Make Steam friendly to low bandwidth connections

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There are various reasons for installing and using Steam on your PC. One good reason is that it allows you to play Fallout: New Vegas and The Elder Scrolls V: Skyrim. Unfortunately, any games that use the Steam client do require an internet connection to be activated and the client does use your internet connection for various features such as Steam Cloud. Some Steam users also don't know how to configure the client so that it uses less bandwidth. This guide will serve as a guide to configuring the client to use as little bandwidth as possible.

The Guide

1. Open the Steam client, if it isn't already open.

2. Click on either "Steam" or "View" in the top left corner then click on "Settings" (if I don't specifically mention a particular setting, you may set it to your preference).

3. Under the "Account" tab, make sure "Don't save account credentials on this computer" is unticled.

4. Under the "Friends" tab, untick "Automatically sign into friends".

5. Under the "Interface" tab, there are three options that are important. Fist, untick "Notify me (with steam instant messages) ..." right at the bottom. This option prevents the display of those "Latest News" pop-up messages. Second, choose "Library" as your favourite window. This option ensures that Steam navigates to the "Library" tab when starting unless told to do otherwise. The library tab is the only one guaranteed not to use bandwidth. Finally, set the "Run Steam when my computer starts" option to your preference. For example, if you have a dial-up connection that you have to manually dial into, it is probably best to have Steam start on computer start (i.e. tick this option) to ensure that it always starts when there is no internet connection present.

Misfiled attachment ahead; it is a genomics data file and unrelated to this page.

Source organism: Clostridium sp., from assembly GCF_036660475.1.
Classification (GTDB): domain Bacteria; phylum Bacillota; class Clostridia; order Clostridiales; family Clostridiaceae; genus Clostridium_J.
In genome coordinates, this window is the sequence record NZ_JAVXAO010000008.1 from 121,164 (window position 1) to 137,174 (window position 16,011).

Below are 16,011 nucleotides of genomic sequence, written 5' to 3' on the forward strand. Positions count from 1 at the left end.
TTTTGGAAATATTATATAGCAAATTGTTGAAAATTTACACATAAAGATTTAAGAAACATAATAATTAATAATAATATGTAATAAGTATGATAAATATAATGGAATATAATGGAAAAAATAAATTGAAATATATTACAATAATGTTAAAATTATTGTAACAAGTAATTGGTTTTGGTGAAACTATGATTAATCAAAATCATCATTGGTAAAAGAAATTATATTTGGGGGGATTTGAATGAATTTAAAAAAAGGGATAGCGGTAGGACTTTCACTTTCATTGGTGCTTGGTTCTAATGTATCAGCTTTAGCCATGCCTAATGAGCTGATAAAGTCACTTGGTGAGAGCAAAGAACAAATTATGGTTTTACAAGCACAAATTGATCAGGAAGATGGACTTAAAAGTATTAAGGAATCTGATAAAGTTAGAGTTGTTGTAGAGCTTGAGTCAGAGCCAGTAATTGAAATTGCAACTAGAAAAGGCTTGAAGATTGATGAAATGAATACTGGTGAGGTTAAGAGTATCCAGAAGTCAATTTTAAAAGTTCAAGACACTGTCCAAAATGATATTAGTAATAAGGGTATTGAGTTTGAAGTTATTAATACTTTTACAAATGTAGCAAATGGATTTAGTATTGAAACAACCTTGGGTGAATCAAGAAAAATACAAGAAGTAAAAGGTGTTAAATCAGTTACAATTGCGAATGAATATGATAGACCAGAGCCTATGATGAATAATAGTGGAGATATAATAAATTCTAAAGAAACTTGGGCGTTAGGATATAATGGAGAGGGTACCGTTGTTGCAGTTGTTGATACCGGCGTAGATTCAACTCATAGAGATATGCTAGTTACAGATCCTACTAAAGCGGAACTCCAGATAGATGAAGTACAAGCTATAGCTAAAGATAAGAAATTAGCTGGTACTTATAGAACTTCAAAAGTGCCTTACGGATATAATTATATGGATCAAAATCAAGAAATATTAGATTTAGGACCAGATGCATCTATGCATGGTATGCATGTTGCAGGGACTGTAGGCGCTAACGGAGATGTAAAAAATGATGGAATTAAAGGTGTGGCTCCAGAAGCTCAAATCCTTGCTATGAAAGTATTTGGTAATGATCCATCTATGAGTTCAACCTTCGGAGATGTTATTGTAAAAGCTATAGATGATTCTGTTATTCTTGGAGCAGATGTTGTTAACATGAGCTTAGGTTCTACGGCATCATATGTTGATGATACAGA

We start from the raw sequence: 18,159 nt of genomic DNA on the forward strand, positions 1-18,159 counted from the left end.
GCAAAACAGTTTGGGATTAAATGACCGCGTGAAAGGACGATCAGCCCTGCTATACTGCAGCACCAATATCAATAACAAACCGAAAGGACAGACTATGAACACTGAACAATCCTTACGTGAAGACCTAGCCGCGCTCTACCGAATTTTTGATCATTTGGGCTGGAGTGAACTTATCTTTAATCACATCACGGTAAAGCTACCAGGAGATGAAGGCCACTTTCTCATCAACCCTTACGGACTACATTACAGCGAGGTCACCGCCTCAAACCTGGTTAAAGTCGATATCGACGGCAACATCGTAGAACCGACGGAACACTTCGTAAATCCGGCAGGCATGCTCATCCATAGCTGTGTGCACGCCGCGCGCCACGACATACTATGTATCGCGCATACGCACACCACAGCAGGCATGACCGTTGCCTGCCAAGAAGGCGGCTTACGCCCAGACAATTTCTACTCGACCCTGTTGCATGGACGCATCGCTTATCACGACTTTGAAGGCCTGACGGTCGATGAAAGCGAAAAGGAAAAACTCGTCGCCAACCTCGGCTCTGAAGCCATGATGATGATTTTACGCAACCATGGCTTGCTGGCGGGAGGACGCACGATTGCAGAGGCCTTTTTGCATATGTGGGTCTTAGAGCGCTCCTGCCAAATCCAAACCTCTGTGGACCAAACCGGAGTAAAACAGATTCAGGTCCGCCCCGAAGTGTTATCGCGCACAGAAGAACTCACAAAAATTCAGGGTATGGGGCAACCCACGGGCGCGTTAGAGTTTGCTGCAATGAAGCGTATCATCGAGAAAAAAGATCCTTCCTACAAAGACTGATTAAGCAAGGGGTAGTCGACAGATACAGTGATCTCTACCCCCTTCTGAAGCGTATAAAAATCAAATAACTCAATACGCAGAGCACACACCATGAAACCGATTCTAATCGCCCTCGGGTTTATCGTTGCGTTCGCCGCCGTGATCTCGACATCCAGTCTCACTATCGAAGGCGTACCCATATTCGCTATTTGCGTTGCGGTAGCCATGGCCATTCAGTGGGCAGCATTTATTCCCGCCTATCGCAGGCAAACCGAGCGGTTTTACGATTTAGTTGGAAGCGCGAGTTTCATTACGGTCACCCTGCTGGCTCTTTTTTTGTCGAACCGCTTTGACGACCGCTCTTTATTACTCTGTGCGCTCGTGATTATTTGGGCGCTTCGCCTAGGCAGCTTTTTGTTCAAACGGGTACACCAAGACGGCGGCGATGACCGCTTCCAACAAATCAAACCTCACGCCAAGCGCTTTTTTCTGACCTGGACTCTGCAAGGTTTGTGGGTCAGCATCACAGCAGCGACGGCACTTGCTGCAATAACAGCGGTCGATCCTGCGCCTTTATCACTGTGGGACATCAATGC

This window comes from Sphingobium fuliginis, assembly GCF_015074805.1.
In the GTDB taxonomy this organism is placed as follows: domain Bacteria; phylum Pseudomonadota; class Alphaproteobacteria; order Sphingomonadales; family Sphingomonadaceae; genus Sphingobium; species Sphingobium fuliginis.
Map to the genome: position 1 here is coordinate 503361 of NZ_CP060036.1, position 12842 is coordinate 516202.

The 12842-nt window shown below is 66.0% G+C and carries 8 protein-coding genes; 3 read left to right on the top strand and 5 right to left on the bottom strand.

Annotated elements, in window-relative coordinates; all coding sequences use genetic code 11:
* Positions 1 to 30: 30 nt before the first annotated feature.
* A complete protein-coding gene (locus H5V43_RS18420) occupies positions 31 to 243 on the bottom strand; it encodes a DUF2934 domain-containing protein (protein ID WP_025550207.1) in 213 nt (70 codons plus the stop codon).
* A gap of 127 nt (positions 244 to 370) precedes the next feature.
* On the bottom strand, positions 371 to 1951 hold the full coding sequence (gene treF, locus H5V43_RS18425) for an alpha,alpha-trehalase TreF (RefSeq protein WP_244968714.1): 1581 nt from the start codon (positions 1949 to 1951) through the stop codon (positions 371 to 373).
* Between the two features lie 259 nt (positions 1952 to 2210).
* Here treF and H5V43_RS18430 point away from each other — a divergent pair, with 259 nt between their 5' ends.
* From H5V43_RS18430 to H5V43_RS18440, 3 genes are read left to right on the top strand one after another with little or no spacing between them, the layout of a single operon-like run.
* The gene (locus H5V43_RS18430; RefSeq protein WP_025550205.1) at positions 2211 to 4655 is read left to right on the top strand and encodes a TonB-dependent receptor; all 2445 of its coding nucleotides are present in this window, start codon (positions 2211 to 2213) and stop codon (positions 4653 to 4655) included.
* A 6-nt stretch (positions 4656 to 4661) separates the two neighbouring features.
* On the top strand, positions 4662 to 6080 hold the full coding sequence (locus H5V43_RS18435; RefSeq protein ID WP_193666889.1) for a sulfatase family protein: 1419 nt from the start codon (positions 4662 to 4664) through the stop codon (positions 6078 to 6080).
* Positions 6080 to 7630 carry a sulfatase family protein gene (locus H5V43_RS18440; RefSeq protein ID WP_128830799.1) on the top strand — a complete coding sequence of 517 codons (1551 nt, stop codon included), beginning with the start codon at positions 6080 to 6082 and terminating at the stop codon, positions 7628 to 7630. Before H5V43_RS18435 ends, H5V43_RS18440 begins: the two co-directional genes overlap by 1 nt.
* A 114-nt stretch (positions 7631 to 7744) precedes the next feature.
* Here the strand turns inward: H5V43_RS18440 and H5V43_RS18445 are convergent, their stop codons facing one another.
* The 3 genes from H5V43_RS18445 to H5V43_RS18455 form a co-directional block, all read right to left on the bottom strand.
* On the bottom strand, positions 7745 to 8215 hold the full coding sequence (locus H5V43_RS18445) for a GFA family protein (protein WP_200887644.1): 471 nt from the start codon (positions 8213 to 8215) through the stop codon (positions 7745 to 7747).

6. Under the "In-Game" tab, untick "Enable Steam Community in-game".

7. Under the "Downloads + Cloud" tab, open the "Internet Connection" menu and choose the option that most closely matches your connection speed. For low bandwidth users, the "Modem - 56k" option is the one you should select. Note that if your internet connection has different upload and download speeds (e.g. ADSL), choose your internet connection speed to match the slower figure (in the case of ADSL, the upload speed is the slower speed so choose the option that is closest to your upload speed). This option will probably have the greatest effect on the Steam client's responsiveness. On my internet connection (1Mbps ADSL), the Steam client takes ~5 seconds to login using the "DSL > 256k" option whereas it logs in almost instantly using the "Modem - 56k" option and takes more than 1 minute to login with "DSL > 768k" selected. Next, untick the "Enable Steam Cloud Synchronization" option and select a download region that is closest to where your PC is located.

8. Click on OK to save your preferences. Navigate to your Steam library by clicking on the Library button.

9. Right-click on one of your games and click on "Properties".

10. Under the General tab, individually tick the "Enable Steam Community in-game" option for games that require it (e.g. Oblivion Script Extender).

11. Under the "Updates" tab, select the "Do not automatically update this game" under "Automatic updates". Close the game Properties window.

12. Repeat steps 9 to 11 for all of the games you have installed.

13. Finally, click on Steam in the top left corner then click on "Go Offline..."

14. If you ever download updates for the client or your games or move everything elsewhere, check these settings again.